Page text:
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Coating, Painting, and Spraying Machine Setters, Operators, and Tenders - What They Do


How to Advance (Advancement)
Voluntary certification by the National Institute for Automotive Service Excellence (ASE) is recognized as the standard of achievement for automotive painters. For certification, painters must pass a written examination and have at least 2 years of experience in the field. High school, trade or vocational school, or community or junior college training in automotive refinishing that meets ASE standards may substitute for up to 1 year of experience. To retain the certification, painters must retake the examination at least every 5 years. Outside of automobile painters, few receive certifications.

Some automotive painters go to technical schools to learn the intricacies of mixing and applying different types of paint. Such programs can improve employment prospects and speed up promotion. Experienced painting and coating workers with leadership ability may become team leaders or supervisors. Many become paint and coating inspectors. Those who get practical experience or formal training may become sales or technical representatives for chemical or paint companies. Some automotive painters eventually open their own shops.

Employment
Painting and coating workers held about 192,700 jobs in 2008. Coating, painting, and spraying machine setters, operators, and tenders accounted for about 107,800 jobs, while transportation equipment painters constituted about 52,200. Another 32,700 jobs were held by painting, coating, and decorating workers.

Approximately 2 out of 3 workers were employed by manufacturing establishments, particularly those that manufacture fabricated metal products, transportation equipment, industrial machines, household and office furniture, and plastic, wood, and paper products. Outside manufacturing, workers were employed by independent automotive repair shops and by motor vehicle dealers. About 6 percent were self-employed.

Job Outlook
Overall employment is expected to grow slower than the average for all occupations, but employment change will vary by specialty. Good job prospects are expected for skilled workers with painting experience.

Job Growth
Overall employment of painting and coating workers is expected to increase by 4 percent from 2008-2018, which is slower than the average for all occupations. This growth will be driven primarily by the increasing number of goods requiring painting or coating. However, growth will be limited by gains in efficiency from automation and other processes. For example, operators will be able to coat goods more rapidly as sophisticated industrial machinery moves and aims spray guns more efficiently. Much of the growth in these occupations will be seen in the retail sector, as automation is less common in this industry.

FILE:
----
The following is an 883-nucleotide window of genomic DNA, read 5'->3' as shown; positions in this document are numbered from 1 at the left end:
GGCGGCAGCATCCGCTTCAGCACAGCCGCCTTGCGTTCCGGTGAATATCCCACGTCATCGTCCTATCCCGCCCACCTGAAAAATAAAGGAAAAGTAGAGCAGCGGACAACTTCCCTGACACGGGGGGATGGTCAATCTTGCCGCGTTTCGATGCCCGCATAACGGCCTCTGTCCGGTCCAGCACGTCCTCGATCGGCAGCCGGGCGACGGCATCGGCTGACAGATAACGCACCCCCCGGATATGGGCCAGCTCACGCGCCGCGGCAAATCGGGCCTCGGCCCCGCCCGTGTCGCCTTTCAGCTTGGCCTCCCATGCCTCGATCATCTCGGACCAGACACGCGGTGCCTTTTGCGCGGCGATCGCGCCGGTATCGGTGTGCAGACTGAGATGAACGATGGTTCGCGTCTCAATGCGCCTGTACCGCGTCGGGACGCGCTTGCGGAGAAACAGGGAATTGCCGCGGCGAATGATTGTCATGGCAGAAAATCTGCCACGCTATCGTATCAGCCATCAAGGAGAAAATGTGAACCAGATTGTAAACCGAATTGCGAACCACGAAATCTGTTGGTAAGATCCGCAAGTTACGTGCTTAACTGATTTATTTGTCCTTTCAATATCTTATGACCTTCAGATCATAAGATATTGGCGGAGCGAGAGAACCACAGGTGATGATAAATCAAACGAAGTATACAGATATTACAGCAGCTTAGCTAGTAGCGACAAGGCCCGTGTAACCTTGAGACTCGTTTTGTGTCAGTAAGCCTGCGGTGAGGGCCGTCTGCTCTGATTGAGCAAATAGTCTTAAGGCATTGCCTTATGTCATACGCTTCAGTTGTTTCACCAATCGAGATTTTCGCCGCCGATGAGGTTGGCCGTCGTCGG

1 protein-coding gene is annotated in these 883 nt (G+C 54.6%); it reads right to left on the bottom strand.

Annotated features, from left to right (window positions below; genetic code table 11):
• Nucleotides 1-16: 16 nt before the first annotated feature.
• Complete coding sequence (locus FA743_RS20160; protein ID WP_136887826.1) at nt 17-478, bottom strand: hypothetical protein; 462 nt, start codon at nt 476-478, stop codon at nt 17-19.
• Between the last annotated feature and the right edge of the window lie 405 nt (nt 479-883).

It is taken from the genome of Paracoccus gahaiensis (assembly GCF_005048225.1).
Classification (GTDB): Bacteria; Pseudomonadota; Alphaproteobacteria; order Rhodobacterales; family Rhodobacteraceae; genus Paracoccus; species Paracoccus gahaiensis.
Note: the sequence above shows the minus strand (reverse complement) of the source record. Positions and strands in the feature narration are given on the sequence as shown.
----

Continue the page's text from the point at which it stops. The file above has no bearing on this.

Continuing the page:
Like many manufacturing occupations, employers report difficulty finding qualified workers. Opportunities should be good for those with painting experience. Job openings will result from the need to replace workers who leave the occupation and from increased specialization in manufacturing.

Earnings
Median hourly wages coating, painting, and spraying machine setters, operators, and tenders were $13.66 in May 2008. The middle 50 percent earned between $11.00 and $16.97 an hour. The lowest 10 percent earned less than $9.18, and the highest 10 percent earned more than $20.35 an hour.

Median hourly wages transportation equipment painters were $17.86 in May 2008. The middle 50 percent earned between $13.99 and $24.01 an hour. The lowest 10 percent earned less than $11.31, and the highest 10 percent earned more than $29.93 an hour. Median hourly wages of transportation equipment painters were $17.86 in automotive repair and maintenance shops and $26.61 in motor vehicle manufacturing.

Median hourly wages of painting, coating, and decorating workers were $11.57 in May 2008. The middle 50 percent earned between $9.46 and $14.60 an hour. The lowest 10 percent earned less than $8.15, and the highest 10 percent earned more than $18.55 an hour.

Many automotive painters employed by motor vehicle dealers and independent automotive repair shops receive a commission, based on the labor cost charged to the customer. Under this method, earnings depend largely on the amount of work a painter does and how fast it is completed. Employers frequently guarantee commissioned painters a minimum weekly salary. Helpers and trainees usually receive an hourly rate until they become sufficiently skilled to work on commission. Trucking companies, bus lines, and other organizations that repair and refinish their own vehicles usually pay by the hour.

Some painting and coating machine operators belong to unions, including the United Auto Workers and the International Brotherhood of Teamsters. Most union operators work for manufacturers and large motor vehicle dealers.

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Academic Programs of Interest

Painting
Painting is a model for knowledge, a way of knowing the world. That's the core philosophy of most painting program, where uncovering what you want to say carries equal weight with learning how to say it. Students choose whatever materials, processes, forms, and formats that best enable them to express ...more